A Blog Is A Blog Is A Blog

Have blogs been overhyped? Why are businesses becoming so enamored with blogs now, when they’ve been around in other forms for a long time? More importantly, will advertisers end up destroying the very medium they’re seeking to exploit? Clint Dixon explains his viewpoint.

Main Entry: blog
Function: noun
Definition: an online diary; a personal chronological log of thoughts published on a Web page; also called Weblog, Web log
Example: Typically updated daily, blogs often reflect the personality of the author.
Etymology: shortened form of Weblog
Usage: blog, blogged, blogging v, blogger n

My definitions for Blog: minimalist website. Advertiser Exploitation # 1,945,823. Wannabe website.

Hopefully I can help you uncover the fallacy of the blog. Why is it such a pervasive part of our current psyche on things related to the Internet world? I think perhaps it’s just the hype. What was once the bastion of free thinkers is now filled with parrots and opinions. According to the proverb, opinions are like…well you know what I mean, we all have one.

I can stand outside and yell at the top of my lungs that the moon is green, I can go on radio and television and profess again that the moon is green, I can run ads in newspapers, magazines, billboards, taxis, trains, planes and automobiles that the moon is indeed green, and I can post it online in a forum, a chat room, an instant message or my blog, http://www.sem-seo-pros.com/blogger/blog.htm or post it to a website (which is what a blog really is anyway). I can post all over that the moon is green, I can convince you as you sit reading this that the moon is green (it is, of course), but tonight when you look up in the sky, all of the above will be disproved. The moon will still be white, and I will be just another voice, in a sea full of crowded opinion and little fact.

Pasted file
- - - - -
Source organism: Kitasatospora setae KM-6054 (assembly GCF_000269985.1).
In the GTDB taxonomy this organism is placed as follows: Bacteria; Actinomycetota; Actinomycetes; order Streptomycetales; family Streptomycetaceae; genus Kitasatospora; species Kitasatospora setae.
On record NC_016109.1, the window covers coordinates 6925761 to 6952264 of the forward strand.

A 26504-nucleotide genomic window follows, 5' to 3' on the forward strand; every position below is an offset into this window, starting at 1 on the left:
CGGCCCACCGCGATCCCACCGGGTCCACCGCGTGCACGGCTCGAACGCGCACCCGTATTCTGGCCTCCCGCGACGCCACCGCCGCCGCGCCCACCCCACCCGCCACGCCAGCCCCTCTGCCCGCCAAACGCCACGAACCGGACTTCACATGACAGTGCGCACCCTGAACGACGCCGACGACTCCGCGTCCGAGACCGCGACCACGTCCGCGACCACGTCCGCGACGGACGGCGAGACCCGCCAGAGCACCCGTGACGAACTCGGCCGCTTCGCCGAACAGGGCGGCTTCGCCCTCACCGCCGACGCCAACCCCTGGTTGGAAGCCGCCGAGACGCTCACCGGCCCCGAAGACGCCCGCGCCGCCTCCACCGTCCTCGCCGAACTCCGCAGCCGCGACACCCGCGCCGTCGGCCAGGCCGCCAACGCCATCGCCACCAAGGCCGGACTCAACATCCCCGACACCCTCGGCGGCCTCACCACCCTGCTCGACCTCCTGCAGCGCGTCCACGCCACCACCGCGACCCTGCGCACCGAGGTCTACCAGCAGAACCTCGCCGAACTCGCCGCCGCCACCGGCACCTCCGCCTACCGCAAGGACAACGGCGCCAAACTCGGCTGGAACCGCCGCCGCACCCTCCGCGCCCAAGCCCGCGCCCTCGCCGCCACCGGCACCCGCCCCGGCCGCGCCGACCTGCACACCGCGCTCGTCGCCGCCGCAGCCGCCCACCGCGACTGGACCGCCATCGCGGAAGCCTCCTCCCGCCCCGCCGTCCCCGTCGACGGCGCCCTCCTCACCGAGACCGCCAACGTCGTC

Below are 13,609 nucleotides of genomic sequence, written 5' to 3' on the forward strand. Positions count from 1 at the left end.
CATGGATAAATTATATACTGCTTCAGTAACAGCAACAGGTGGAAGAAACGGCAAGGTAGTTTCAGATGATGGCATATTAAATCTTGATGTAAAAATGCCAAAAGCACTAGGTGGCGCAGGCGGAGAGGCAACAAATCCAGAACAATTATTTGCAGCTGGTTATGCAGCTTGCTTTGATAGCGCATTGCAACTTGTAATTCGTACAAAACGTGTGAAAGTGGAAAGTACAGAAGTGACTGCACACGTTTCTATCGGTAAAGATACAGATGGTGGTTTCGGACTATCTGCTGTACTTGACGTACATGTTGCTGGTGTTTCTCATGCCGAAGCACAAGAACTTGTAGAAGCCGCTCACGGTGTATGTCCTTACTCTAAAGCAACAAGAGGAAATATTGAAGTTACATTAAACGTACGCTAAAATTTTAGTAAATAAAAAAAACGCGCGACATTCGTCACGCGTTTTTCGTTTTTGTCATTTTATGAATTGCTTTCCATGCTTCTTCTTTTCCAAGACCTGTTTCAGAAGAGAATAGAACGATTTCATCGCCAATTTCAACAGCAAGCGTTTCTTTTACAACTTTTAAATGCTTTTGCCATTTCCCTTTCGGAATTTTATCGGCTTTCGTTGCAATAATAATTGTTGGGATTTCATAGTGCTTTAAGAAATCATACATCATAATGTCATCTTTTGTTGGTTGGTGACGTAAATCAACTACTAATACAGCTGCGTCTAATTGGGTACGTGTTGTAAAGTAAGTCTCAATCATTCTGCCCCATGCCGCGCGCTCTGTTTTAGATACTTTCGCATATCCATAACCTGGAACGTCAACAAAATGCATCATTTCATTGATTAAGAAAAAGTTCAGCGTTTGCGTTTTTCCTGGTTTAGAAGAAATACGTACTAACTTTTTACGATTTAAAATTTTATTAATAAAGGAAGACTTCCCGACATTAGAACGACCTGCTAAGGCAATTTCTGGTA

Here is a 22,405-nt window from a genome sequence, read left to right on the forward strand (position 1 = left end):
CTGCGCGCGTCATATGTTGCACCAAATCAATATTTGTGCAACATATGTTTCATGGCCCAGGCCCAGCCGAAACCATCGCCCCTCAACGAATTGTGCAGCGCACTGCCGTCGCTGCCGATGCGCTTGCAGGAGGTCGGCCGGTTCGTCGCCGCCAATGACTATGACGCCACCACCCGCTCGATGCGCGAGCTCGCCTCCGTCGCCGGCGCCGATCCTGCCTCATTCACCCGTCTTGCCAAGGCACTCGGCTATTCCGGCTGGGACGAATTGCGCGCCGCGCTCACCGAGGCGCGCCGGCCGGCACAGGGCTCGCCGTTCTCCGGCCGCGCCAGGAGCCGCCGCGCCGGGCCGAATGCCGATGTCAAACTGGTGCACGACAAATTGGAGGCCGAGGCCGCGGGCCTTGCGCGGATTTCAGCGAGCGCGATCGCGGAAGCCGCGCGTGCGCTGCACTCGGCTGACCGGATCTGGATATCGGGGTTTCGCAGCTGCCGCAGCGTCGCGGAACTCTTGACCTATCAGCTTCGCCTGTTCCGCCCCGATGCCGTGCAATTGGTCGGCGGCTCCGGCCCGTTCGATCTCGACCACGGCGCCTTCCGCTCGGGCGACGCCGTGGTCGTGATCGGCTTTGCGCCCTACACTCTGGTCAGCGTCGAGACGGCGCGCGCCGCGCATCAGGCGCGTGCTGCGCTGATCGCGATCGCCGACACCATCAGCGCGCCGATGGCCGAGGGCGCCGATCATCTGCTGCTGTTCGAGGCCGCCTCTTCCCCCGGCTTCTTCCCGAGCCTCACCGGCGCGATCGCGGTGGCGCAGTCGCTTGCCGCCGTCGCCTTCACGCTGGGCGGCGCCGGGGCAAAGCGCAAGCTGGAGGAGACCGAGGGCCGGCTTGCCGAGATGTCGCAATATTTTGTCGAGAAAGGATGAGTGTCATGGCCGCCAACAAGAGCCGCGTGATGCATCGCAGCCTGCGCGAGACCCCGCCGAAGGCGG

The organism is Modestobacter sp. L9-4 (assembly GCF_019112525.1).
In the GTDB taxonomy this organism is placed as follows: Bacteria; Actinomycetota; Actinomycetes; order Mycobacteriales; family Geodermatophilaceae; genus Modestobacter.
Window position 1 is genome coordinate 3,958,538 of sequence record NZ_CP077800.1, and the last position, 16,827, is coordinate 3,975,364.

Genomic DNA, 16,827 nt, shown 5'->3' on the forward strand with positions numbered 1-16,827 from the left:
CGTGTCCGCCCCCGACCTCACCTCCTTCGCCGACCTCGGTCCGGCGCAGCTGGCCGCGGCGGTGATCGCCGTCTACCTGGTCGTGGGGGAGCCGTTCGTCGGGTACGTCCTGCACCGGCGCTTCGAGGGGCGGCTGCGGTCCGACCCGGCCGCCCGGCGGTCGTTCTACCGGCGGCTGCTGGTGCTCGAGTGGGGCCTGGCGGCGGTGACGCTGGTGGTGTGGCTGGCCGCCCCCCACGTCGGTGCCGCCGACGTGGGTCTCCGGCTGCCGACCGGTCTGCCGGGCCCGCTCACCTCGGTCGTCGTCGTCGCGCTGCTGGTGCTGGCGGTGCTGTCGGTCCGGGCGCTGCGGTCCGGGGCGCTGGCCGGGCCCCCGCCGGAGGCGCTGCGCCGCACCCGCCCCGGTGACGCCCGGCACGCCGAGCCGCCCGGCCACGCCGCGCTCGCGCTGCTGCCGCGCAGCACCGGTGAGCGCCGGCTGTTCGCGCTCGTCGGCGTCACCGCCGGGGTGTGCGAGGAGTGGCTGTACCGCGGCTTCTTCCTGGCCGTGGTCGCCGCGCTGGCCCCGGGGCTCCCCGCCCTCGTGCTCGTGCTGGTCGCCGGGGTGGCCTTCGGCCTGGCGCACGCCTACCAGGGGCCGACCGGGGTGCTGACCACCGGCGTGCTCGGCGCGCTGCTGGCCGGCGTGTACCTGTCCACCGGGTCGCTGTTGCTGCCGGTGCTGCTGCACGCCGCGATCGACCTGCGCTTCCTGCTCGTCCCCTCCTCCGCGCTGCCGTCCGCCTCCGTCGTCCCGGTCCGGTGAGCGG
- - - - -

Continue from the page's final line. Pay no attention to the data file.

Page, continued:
{mospagebreak title=So what is a blog, really?}

Now let’s take a look at that definition above. “Blog: an online diary” This requires another definition:

di·a·ry n. pl. di·a·ries

  1. A daily record, especially a personal record of events, experiences, and observations; a journal.

  2. A book for use in keeping a personal record, as of experiences.

I won’t post the definition for personal, but for the most part it means private to oneself. Now I doubt many would open up and expose their true inner thoughts on the Internet; I would venture to guess that in this day and age of self-fulfillment, self-promotion, striving to make the almighty popular currency of your choice inserted here, most would write from a “what you want to hear” perspective.

I mean, let’s be serious! If people really wrote what they thought, then imagine seeing these blogs: